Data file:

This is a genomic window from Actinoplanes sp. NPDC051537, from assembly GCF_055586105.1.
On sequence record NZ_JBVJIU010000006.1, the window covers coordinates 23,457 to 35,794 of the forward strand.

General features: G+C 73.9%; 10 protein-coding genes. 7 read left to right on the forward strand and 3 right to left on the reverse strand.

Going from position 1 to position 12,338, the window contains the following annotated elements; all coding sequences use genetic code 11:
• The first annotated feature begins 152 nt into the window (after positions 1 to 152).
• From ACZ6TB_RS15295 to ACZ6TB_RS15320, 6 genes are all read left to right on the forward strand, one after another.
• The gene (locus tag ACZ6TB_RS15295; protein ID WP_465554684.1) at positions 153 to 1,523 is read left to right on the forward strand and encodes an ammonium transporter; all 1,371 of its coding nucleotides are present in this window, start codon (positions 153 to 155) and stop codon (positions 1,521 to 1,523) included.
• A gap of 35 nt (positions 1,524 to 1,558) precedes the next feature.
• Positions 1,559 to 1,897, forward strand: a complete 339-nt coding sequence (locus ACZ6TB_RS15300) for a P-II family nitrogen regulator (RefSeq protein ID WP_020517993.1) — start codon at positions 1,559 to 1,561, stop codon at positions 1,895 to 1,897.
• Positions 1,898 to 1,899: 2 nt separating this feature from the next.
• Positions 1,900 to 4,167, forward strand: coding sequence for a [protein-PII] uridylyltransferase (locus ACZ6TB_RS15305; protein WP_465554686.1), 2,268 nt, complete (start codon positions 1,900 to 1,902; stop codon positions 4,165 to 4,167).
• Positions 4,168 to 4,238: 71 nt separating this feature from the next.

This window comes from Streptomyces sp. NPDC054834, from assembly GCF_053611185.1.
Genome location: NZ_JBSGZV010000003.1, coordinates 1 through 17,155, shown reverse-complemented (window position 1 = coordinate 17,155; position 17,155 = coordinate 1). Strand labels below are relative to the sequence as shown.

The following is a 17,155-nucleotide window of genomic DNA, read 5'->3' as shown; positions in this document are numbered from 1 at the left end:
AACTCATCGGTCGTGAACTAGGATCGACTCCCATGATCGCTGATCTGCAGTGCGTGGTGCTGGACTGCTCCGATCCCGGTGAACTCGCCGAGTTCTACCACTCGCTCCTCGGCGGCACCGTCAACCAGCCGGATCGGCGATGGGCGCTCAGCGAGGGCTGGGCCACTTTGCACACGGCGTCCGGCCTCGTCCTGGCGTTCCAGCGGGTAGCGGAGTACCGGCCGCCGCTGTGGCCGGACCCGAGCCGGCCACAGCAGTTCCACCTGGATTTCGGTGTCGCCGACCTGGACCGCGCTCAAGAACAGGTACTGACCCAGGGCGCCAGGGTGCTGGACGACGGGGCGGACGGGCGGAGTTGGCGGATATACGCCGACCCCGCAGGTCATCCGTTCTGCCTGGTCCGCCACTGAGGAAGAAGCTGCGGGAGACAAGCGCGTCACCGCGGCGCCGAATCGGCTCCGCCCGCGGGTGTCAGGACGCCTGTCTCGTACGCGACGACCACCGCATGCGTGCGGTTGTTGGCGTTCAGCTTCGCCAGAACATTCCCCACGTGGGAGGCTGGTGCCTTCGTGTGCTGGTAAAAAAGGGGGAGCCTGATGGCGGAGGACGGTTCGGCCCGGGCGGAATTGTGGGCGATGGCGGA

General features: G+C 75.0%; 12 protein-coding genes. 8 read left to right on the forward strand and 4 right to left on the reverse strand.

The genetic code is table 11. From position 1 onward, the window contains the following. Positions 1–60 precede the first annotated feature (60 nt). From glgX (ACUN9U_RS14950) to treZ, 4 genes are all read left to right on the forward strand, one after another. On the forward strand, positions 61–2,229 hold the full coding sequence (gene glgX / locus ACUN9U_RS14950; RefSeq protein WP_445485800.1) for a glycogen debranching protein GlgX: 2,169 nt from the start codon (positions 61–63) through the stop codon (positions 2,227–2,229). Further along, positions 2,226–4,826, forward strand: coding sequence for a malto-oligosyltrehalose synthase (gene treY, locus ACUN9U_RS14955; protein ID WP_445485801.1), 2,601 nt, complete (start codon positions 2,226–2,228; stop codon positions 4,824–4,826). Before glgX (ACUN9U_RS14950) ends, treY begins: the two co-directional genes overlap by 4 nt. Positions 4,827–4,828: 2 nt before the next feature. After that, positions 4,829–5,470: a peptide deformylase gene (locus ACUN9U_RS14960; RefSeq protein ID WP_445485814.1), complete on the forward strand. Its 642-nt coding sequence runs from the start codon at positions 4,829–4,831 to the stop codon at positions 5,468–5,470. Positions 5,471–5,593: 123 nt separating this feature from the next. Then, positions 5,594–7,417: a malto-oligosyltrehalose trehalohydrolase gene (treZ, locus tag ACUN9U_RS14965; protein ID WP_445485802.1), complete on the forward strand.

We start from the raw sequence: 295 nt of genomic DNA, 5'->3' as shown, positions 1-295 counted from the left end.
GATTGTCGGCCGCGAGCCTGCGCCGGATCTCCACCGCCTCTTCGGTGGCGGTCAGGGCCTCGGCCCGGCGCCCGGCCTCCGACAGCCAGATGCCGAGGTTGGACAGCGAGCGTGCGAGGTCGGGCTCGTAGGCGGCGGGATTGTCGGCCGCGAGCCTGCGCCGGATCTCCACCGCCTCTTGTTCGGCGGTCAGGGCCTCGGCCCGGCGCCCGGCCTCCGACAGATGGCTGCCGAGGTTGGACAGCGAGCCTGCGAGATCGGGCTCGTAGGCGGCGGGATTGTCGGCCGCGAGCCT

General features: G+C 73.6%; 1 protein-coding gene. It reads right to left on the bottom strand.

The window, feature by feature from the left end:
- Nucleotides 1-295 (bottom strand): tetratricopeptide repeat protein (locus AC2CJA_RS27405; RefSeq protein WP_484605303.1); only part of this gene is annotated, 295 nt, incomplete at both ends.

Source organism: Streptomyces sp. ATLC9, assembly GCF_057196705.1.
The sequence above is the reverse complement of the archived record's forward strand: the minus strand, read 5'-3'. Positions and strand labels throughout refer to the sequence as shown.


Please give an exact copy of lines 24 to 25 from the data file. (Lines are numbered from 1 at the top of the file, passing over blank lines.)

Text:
Source organism: Streptomyces sp. ATLC9, assembly GCF_057196705.1.
The sequence above is the reverse complement of the archived record's forward strand: the minus strand, read 5'-3'. Positions and strand labels throughout refer to the sequence as shown.